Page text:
My name is Derek, and I have my Bachelors Degree in Finance from Grand Valley State University. After graduation, I was not able to find a job that fully utilized my degree, but I still had a passion for Finance! So, I decided to focus my passion in the stock market. I studied Cash Flows, Balance Sheets, and Income Statements, put some money into the market and saw a good return on my investment. As satisfying as this was, I still felt that something was missing. I have a passion for Finance, but I also have a passion for people. If you have a willingness to learn, I will continue to teach.

28 Comments

  1. The MBA is important for sure. If they are paying for it, you owe it to your company to stick around.

    Didn’t realize you were so young Derek. In my 20s I was willing to move anywhere there was a better opportunity. I only had one opportunity, but it was the one I took at the age of 24 to come out to San Fran.

    I say stay flexible! Family is only a plane and a phone call away.

    Sam

    • Yep. They are paying for it, so I would love to hang around and give them their money’s worth. Yes, I am young, and I can’t say that I’m completely against moving, but having my family nearby is worth quite a lot of money to me.

      • I’m bullish for you man. You’ve got your whole world ahead! So much opportunity!

        • I appreciate it Sam! I’ve got plenty of life ahead of me and I’m ready to conquer it! 🙂

  2. I know someone who got a job away from friends and family just for the money. They said that they ended up spending more money going out, eating out, and trying to get out of the house than they would have if they weren’t feeling as lonely.

    I think you’re smart in realizing that there’s much more to look at than just salary numbers.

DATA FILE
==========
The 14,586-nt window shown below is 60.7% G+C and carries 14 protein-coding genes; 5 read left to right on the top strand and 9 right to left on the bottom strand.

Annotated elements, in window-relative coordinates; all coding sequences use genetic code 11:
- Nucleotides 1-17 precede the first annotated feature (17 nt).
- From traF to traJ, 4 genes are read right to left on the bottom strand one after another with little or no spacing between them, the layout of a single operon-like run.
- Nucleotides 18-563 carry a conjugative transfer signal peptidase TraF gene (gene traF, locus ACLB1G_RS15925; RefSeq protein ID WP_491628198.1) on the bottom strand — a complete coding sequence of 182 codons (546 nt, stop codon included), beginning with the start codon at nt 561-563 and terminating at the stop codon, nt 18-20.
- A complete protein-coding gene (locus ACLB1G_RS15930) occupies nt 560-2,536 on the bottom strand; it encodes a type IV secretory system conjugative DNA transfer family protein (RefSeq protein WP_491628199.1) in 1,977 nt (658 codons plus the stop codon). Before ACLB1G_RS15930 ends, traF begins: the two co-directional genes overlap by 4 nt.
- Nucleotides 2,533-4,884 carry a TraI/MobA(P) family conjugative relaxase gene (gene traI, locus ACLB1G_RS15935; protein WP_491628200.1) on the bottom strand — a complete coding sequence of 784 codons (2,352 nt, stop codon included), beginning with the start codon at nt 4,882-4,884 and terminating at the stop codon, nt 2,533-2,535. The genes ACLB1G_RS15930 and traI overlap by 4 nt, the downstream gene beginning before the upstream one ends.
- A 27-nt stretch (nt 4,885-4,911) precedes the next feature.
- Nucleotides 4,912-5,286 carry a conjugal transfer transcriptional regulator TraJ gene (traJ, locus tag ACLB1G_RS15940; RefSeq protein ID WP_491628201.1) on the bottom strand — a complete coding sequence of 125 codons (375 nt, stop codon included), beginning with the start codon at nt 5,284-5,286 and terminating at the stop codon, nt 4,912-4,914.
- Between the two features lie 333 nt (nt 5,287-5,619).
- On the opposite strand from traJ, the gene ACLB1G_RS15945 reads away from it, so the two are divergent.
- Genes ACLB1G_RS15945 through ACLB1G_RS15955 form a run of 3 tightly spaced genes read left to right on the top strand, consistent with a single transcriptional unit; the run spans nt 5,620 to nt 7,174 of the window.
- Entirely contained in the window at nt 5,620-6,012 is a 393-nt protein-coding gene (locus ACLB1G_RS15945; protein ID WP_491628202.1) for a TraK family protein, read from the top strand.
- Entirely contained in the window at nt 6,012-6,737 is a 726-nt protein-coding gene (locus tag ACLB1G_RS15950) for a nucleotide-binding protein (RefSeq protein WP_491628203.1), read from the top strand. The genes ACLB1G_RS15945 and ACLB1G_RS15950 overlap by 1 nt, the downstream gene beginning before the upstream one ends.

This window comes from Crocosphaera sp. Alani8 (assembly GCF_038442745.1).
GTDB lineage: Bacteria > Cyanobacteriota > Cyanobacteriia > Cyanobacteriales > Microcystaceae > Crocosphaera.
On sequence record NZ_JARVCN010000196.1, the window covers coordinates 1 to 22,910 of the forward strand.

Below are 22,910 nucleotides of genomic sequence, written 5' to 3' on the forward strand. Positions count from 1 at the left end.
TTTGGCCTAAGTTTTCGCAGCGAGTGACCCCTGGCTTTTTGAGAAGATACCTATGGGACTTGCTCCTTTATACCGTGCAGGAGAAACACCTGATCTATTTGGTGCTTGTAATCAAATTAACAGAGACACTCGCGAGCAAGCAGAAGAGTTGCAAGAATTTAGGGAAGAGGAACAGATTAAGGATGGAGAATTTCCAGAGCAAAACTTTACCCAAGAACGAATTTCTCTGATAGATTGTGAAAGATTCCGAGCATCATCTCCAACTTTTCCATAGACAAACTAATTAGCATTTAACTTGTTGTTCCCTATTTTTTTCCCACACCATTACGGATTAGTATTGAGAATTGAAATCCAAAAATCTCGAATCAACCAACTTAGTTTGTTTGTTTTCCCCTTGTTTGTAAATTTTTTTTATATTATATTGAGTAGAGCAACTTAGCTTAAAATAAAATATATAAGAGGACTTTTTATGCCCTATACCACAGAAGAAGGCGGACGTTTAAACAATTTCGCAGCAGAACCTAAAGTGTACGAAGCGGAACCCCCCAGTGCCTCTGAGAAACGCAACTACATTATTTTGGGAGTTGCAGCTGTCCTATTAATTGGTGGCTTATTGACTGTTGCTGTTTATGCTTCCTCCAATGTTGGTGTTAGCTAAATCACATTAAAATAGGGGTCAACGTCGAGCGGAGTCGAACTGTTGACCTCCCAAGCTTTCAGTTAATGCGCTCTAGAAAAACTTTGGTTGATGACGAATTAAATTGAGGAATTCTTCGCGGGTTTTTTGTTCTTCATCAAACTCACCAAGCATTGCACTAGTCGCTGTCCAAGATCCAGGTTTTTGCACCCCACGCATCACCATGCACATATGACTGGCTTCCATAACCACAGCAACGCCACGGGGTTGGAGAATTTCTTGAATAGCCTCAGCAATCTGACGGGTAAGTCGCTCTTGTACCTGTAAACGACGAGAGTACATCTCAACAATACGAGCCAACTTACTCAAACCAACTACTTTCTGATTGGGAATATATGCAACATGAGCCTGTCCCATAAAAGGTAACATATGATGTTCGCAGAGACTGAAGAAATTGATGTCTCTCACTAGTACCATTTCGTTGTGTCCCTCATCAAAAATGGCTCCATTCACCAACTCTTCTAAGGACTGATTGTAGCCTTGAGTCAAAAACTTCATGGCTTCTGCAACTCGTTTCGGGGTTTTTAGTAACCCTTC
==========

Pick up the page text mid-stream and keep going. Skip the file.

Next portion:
• Yeah, I could see that. I’m sure I would end up doing the same thing just to keep away from that quiet, lonely apartment in the evenings. Thanks for the comment!

  3. It sounds like you are making a pretty good decision. Also it really doesn’t sound like turning down $90,000 but only the difference between current income and benefits and the new salary plus benefits. Not to mention, the cost of living in Chicago is much higher. I am guessing you will have a better lifestyle in Michigan.

    • You’re right JT, I missed that point! Chicago is much more expensive than West Michigan, so that $90,000/yr job would probably feel like $60,000 if you factor in the cost of living. Thanks for the comment!

  4. Nice post, Derek.

    The bottom line is: money ain’t everything! Paying off the debt and keeping your overhead low enables you to think clearly about these decisions! I worked up the ladder for quite a bit of time (albeit in a field I love), and I am on the verge of dropping about 90k from my salary for the same reasons you mentioned and then some.

    You missed an important point:

    The job may not have been aligned to your passions. That is the #1 criteria for me these days.

    Good luck!

    T

    • Hi Tony. Thanks so much for the comment. You are 100% right about the passions piece. If your work does not align with what you love, then two things could happen. You earn quite a lot of money and hate what you do everyday, or you earn very little because you hate what you do every day. Either way isn’t pleasent. If you enjoy what you do for work, life just becomes easier!

  5. While money is nice, I like the set up I have now. I don’t know if I’d trade more money for another location, more stressful work and more hours. I guess it would depend on the opportunity though…

    • Moving to another location is huge. I did it when I was younger, and I’m glad I did actually – it allowed me to gain that ever important 3 years of experience after college that so many employers want to see. I was then able to move back home because I found a better job locally. To do the same thing again though would be tough. I’d much rather stick around at home.